ADVERTISEMENT

ADVERTISEMENT

Kipp Duncan named Minnesota conservation officer of the year

Duncan patrols the woods and waters around Duluth.

Minnesota conservation officers Leah Kampa and Kipp Duncan
Minnesota Conservation Officer Kipp Duncan, right, on patrol during the 2018 trapping season near Duluth. Duncan was training rookie officer Leah Kampa. Duncan has been named Minnesota Conservation Officer of The Year by the DNR.
Steve Kuchera / file photo / Duluth News Tribune
We are part of The Trust Project.

DULUTH — From solving the case of a headless bear found dumped near a parking lot in Duluth to wrestling a wild deer out the basement of a local home, Kipp Duncan has lots of stories to tell about his 21 years as a Minnesota Department of Natural Resources conservation officer.

Now Duncan can tell the story about that time in 2022 when he was named Minnesota Conservation Officer of the Year.

Duncan took the top honors among the 180 men and women who enforce Minnesota’s natural resource laws for the award presented annually for “outstanding overall career performance.”

Duncan patrols the woods and waters around Duluth, generally east of County Highway 4, but can be found all over the region when and where needed. He started his career in Two Harbors in 2001 and transferred to the DNR’s Duluth East station in 2007.

Duncan is a familiar face to anglers, hunters, boaters, snowmobilers and others who spend time outdoors in the area. He frequently speaks at community events and safety education classes, and maintains high visibility as he works to protect the North Shore’s natural resources and the people who use them.

ADVERTISEMENT

In addition to his regular duties, Duncan also works with new conservation officers in his role as a field training officer.

“The people of Minnesota are lucky to have a conservation officer like Kipp working for them, and I can’t think of a better example for our newest officers,” Col. Rodmen Smith, director of the DNR Enforcement Division, said in announcing the award. “Kipp reflects the values and mission of the Enforcement Division and sets the bar for the high expectations we have of our conservation officers.”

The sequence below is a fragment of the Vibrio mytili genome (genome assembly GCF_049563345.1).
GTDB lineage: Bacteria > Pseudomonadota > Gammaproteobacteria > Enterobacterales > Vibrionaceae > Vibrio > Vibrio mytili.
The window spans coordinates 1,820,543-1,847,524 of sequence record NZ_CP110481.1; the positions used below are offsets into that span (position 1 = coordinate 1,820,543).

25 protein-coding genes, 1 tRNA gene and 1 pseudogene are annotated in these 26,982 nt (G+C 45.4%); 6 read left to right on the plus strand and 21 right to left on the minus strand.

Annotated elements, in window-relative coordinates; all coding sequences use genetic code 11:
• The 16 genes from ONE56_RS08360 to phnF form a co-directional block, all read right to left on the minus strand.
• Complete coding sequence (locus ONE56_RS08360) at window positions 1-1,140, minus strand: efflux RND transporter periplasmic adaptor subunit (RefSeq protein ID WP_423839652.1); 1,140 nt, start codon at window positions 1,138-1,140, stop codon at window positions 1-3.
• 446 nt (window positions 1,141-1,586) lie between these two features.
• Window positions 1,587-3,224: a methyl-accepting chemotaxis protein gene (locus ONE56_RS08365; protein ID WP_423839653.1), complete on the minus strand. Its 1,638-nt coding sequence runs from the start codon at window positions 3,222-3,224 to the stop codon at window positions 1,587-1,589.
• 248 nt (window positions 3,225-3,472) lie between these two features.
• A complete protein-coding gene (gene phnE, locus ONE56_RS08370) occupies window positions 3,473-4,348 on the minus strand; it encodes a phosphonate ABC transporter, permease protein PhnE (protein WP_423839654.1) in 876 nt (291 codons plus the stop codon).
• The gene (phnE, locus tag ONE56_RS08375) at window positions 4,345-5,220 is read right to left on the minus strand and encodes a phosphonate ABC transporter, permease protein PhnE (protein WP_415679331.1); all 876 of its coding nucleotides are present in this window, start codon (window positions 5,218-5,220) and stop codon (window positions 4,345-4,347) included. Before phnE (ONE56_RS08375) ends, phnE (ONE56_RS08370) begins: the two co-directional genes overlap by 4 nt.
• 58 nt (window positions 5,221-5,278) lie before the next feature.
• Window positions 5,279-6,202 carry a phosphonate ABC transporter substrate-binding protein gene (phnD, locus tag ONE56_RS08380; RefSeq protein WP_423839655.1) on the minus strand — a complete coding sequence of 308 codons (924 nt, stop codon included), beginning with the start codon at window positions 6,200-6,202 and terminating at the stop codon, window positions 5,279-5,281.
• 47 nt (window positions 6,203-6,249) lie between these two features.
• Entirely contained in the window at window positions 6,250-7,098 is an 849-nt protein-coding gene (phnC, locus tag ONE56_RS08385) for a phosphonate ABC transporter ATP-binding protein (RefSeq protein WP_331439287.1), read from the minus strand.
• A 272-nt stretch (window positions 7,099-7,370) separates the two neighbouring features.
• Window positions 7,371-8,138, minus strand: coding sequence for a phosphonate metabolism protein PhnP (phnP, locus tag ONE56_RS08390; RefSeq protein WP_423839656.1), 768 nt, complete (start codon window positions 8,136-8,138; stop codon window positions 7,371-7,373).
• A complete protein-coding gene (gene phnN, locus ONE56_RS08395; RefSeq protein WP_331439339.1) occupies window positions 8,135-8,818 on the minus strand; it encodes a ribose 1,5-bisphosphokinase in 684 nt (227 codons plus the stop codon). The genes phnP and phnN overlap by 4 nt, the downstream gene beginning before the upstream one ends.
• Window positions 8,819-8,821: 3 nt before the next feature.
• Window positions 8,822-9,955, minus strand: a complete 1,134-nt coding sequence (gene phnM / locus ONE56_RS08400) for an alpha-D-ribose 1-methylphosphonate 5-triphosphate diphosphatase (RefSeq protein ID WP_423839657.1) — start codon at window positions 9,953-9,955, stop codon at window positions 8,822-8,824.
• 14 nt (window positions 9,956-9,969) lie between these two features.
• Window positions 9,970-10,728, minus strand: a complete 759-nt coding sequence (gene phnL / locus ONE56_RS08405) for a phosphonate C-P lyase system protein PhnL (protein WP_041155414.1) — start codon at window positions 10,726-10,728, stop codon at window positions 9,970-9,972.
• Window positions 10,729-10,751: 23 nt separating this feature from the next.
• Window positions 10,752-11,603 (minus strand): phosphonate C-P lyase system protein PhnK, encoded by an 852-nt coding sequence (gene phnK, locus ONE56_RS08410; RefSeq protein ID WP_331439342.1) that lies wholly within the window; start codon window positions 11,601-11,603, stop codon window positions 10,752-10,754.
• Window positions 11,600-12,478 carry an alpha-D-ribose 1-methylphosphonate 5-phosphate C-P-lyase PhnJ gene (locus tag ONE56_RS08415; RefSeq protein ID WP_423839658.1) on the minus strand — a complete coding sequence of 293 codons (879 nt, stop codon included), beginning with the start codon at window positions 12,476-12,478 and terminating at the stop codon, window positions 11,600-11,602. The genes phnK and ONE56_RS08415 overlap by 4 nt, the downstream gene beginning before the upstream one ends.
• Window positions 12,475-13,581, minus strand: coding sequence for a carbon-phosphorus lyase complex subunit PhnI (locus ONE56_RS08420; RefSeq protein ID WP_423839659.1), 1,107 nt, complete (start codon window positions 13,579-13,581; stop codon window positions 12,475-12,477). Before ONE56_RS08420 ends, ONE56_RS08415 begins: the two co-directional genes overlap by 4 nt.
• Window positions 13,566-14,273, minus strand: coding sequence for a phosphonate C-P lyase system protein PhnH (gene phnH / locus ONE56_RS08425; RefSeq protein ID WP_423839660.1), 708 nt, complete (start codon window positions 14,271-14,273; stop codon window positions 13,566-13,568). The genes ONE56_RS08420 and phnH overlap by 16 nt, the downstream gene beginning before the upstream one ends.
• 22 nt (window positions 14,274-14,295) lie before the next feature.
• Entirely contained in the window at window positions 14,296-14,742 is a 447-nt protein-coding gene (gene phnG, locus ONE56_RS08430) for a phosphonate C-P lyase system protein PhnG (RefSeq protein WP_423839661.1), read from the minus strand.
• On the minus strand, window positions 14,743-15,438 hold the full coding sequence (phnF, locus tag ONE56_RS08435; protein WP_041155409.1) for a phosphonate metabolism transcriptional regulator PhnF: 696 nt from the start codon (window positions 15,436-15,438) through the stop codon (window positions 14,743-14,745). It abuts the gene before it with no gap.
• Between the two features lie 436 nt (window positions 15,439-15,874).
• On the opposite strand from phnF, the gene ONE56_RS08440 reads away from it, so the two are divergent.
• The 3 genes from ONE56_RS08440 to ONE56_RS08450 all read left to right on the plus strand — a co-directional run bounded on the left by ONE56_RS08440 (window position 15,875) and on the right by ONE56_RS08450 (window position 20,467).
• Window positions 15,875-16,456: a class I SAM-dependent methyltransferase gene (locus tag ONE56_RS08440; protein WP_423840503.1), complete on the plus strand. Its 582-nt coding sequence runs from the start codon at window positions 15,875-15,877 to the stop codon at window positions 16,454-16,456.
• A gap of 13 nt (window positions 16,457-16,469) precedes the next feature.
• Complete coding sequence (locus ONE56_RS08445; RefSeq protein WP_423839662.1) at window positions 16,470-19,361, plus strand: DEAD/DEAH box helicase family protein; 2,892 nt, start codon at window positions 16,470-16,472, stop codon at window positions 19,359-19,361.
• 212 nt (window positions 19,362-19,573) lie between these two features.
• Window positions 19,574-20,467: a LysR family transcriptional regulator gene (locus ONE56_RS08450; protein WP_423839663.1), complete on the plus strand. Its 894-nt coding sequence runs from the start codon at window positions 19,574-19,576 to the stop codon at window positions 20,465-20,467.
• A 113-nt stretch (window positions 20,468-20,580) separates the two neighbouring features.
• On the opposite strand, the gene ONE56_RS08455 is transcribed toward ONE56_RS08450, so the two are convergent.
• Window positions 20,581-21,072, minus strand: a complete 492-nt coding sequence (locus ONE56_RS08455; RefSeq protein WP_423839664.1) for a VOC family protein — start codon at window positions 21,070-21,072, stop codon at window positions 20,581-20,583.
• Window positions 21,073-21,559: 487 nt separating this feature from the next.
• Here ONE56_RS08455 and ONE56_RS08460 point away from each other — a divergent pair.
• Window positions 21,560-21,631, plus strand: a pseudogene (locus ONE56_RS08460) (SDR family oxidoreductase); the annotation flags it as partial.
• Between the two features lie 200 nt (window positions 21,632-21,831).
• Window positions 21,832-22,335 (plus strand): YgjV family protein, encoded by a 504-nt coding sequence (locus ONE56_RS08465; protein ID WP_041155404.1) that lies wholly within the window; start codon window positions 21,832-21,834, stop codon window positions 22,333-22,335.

Duncan also received The Minnesota Chapter of the Wildlife Society’s Law Enforcement Award and was named 2021 Minnesota Wildlife Officer of the Year by Safari Club International.

The call came over their patrol truck radio just before 4 p.m. There was a deer in a house. In a basement, to be exact, and the owners were panicking over what to do. "We sort of laughed at first. Then we started getting other officers coming on ...

Duncan lives in Hermantown with his wife and two children. He’s a legacy game warden: Kipp’s dad, Dave, was a South Dakota conservation officer for 11 years and then spent 25 years as a special agent warden for the U.S. Fish and Wildlife Service stationed in Duluth.

Members Only
Aaron Alan Horn was given probation and ordered to pay $540.

Other conservation officers honored this year include Mike Kraule, Mora, winning the Boat and Water Safety Achievement award and Turn In Poachers award; Tony Salzer of Ham Lake won the Waterfowl Enforcement Achievement Award; Nick Klehr, Litchfield, won the Willard Munger Wetlands Achievement Award; and Todd VanderWeyst, Paynesville, won the Enforcement Education Achievement Award.

John Myers reports on the outdoors, natural resources and the environment for the Duluth News Tribune. You can reach him at jmyers@duluthnews.com.
What to read next
To get an event in the Outdoors Calendar, contact Brad Dokken at (701) 780-1148, (800) 477-6572 ext. 1148 or by email at bdokken@gfherald.com. Deadline is 5 p.m. Wednesdays.
Members Only
Conducted every five years since 1990, the survey originally was scheduled for the summer of 2020 but was postponed because of the COVID-19 pandemic.
Dakota Prairie Grassland officials said they are surveying the area to identify a temporary reroute, and additional information will be released once a reroute is identified and completed.
The border between Minnesota and Wisconsin here was formed by a combination of molten lava and melting glaciers over the past billion years. The St. Croix River Valley's hugely popular public access site features hikes along the bluffs and down to the river, and ways to see these stunning rock cliffs from water level.